If you haven’t been playing close attention, you might have missed the disturbing findings coming out of the robodebt royal commission.
The emotional toll on those caught in the system was significant. People were clearly pursued for incorrectly-assessed debt. Even for those who should have been correctly identified as having received overpayments, debts were inflated by a deeply flawed process that used income averaging.
Beyond the stories highlighting this suffering — which shouldn’t be minimised — to the extent there has been coverage, it has focused on the potential misdeeds of senior bureaucrats and former ministers.
In several respects this is logical.
Obviously, deliberate wrongdoing by a minister or senior public servant would be big news. The arcane processes of many bureaucrats shuffling responsibility and accountability backwards and forwards is far harder to get readers excited about.
It’s probably fair to say that some following these proceedings are already predisposed to consider those involved as likely ‘villains’.
It would also make it easier to process if we were able to assign blame to a villain, as it would comfort many to believe this debacle is anomalous rather than systemic.
But while it’s possible that some findings of wrongdoing will emerge from the royal commission, the impression from following the coverage is largely of a process that was irreparably flawed rather than corrupted by malicious individuals.
Indeed, the royal commission has revealed that maintaining the use of this flawed, likely unlawful, methodology in accessing debts became more important than almost anything else.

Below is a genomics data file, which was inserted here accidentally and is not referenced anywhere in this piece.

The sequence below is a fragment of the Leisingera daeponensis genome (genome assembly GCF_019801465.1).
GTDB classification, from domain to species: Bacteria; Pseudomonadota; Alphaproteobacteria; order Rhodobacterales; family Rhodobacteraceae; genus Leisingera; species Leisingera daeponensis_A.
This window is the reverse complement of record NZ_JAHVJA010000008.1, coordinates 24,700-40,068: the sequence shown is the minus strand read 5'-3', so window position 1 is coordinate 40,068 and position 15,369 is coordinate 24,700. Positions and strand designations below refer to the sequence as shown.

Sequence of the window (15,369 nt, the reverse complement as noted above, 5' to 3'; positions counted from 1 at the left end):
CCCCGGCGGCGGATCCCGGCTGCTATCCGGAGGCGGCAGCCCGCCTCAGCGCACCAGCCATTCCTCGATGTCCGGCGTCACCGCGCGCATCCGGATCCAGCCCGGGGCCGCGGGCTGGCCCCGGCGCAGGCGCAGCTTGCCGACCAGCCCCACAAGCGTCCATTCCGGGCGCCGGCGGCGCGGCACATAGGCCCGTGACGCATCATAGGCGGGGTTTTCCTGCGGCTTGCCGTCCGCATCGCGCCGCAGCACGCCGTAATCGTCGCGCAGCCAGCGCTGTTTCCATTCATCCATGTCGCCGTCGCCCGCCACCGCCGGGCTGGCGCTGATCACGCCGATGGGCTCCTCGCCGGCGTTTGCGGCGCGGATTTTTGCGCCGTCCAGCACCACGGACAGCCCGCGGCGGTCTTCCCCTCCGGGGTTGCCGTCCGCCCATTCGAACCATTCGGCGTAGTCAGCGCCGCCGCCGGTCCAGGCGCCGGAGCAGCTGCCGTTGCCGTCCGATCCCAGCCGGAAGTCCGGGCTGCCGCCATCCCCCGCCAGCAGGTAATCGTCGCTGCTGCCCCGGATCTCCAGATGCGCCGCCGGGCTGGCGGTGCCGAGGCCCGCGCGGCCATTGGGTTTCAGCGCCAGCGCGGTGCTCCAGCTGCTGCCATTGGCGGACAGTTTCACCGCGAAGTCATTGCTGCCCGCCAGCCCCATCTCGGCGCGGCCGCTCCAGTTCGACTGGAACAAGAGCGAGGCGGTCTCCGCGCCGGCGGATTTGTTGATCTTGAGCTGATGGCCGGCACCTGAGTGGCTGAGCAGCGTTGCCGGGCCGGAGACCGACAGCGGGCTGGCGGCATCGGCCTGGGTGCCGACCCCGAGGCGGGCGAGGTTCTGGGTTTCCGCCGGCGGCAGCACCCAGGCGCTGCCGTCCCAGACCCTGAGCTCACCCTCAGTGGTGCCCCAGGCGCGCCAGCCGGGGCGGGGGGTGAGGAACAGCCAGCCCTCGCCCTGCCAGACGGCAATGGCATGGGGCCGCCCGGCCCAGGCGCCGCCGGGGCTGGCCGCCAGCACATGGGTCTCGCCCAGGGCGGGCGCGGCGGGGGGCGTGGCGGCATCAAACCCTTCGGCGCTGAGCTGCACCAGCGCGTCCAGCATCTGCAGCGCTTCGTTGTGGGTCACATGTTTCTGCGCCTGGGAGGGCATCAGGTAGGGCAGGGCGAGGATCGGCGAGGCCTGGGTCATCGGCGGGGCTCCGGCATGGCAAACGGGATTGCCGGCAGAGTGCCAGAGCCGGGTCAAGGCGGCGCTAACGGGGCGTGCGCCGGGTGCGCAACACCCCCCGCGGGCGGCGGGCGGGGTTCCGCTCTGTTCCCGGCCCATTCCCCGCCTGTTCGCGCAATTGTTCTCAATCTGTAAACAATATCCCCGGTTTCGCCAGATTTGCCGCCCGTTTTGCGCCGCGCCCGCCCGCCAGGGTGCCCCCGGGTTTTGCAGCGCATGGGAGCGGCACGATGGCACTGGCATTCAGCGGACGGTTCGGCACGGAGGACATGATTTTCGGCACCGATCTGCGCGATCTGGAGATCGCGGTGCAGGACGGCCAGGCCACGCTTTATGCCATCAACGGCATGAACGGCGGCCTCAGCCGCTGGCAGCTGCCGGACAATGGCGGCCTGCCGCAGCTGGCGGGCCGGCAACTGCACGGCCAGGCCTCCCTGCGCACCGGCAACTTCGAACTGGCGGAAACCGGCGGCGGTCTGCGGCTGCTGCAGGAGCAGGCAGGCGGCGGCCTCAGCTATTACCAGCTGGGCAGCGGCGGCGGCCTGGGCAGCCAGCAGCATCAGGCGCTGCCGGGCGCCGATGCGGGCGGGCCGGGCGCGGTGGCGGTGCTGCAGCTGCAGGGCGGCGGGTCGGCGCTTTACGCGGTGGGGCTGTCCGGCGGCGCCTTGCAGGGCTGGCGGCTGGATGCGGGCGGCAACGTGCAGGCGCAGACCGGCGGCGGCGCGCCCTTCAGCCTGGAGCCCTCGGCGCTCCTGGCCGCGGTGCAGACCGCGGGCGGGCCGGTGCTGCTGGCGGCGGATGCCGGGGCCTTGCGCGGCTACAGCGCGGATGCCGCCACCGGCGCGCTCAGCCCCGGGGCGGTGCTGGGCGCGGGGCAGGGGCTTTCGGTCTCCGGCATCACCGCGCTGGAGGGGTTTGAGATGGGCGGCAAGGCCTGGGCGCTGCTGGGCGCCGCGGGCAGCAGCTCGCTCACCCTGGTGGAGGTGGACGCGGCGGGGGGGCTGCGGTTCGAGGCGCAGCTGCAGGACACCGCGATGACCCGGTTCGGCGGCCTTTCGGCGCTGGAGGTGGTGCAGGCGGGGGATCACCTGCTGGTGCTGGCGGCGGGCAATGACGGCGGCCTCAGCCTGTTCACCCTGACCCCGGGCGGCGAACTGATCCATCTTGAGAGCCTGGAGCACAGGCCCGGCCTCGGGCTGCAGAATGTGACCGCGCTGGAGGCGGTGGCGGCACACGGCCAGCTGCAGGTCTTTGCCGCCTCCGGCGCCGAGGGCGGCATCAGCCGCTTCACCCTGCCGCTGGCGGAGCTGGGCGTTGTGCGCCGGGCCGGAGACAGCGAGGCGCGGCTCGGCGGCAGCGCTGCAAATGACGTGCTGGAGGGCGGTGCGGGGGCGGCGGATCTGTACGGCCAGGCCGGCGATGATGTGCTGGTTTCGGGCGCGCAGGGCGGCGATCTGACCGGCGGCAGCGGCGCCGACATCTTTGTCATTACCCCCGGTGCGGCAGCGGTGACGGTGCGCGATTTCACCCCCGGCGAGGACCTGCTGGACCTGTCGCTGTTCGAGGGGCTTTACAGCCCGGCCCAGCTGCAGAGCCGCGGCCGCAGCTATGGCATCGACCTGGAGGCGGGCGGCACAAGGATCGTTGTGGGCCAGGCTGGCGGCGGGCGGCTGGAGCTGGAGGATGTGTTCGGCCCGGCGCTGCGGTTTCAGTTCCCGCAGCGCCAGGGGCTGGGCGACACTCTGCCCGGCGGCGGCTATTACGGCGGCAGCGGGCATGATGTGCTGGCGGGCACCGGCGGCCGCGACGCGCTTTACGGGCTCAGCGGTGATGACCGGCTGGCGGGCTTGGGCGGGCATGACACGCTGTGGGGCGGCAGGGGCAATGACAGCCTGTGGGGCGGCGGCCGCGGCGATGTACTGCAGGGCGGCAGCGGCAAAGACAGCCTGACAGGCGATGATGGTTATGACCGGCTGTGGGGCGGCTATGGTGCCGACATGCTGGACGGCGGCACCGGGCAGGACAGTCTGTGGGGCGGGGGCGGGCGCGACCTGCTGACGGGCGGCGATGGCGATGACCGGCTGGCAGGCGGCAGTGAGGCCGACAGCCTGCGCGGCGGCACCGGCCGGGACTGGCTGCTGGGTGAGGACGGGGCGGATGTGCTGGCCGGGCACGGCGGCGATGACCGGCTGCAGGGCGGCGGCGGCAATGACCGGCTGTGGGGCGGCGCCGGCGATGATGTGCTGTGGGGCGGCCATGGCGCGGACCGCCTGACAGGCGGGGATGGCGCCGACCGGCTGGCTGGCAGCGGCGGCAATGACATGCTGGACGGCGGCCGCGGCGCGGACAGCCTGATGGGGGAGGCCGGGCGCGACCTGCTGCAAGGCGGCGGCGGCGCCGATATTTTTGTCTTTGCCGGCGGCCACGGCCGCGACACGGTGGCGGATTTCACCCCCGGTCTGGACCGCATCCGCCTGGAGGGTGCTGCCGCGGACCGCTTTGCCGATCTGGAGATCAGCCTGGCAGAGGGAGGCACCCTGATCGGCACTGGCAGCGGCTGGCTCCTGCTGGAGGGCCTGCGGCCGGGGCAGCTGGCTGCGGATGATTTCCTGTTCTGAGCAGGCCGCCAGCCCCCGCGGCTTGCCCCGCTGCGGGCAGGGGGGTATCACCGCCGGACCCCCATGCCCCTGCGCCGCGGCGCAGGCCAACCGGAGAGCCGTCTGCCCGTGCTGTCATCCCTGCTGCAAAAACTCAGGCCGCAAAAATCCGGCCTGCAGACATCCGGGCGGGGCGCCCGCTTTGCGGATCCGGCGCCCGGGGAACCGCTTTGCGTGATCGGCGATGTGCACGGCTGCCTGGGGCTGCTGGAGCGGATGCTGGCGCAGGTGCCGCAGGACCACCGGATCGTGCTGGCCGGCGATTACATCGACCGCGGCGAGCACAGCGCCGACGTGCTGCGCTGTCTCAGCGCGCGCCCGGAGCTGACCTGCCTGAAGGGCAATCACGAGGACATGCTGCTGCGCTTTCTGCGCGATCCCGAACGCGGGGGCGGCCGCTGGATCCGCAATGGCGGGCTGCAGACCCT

Certainly it looks like it was more important for many at the top of the involved departments to keep using the process than it was to find out conclusively whether it was legally permissible or not.
Of course, if robodebt represents more of an operational failure of of a government department (however catastrophic) than deliberate corruption, this lesson would sit quite uncomfortably for many.
It would undercut suggestions that the answer to robodebt-style failures can be found by treating welfare recipients differently, restructuring the nature of welfare (abandoning debt recovery altogether or dropping mutual obligations), or the perennial favourite: greater resourcing.
This wrongly concludes that robodebt was an improper purpose; but it is not wrong to remedy genuine overpayment.
The failure instead was in the execution, and stems from the very nature of government. A bureaucracy governed and governing by strict rules, political considerations and self-interest will inevitably veer off-track from time to time.
That is not to say that every department has its own version of robodebt. But why is the default assumption of so many that the flaws manifested in the robodebt process are in any way restricted to these departments?
Or to put it another way: why do we continue to assume that government is competent in all areas other than the ones we can see they are stuffing up?